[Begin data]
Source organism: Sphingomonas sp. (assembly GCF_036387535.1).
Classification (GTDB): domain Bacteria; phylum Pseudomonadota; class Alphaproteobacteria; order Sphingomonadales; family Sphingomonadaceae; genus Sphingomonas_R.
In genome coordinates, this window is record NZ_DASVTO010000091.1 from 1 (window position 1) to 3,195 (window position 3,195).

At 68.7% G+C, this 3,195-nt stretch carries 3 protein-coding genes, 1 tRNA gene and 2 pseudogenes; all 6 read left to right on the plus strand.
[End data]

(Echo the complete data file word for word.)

Source organism: Sphingomonas sp. (assembly GCF_036387535.1).
Classification (GTDB): domain Bacteria; phylum Pseudomonadota; class Alphaproteobacteria; order Sphingomonadales; family Sphingomonadaceae; genus Sphingomonas_R.
In genome coordinates, this window is record NZ_DASVTO010000091.1 from 1 (window position 1) to 3,195 (window position 3,195).

At 68.7% G+C, this 3,195-nt stretch carries 3 protein-coding genes, 1 tRNA gene and 2 pseudogenes; all 6 read left to right on the plus strand.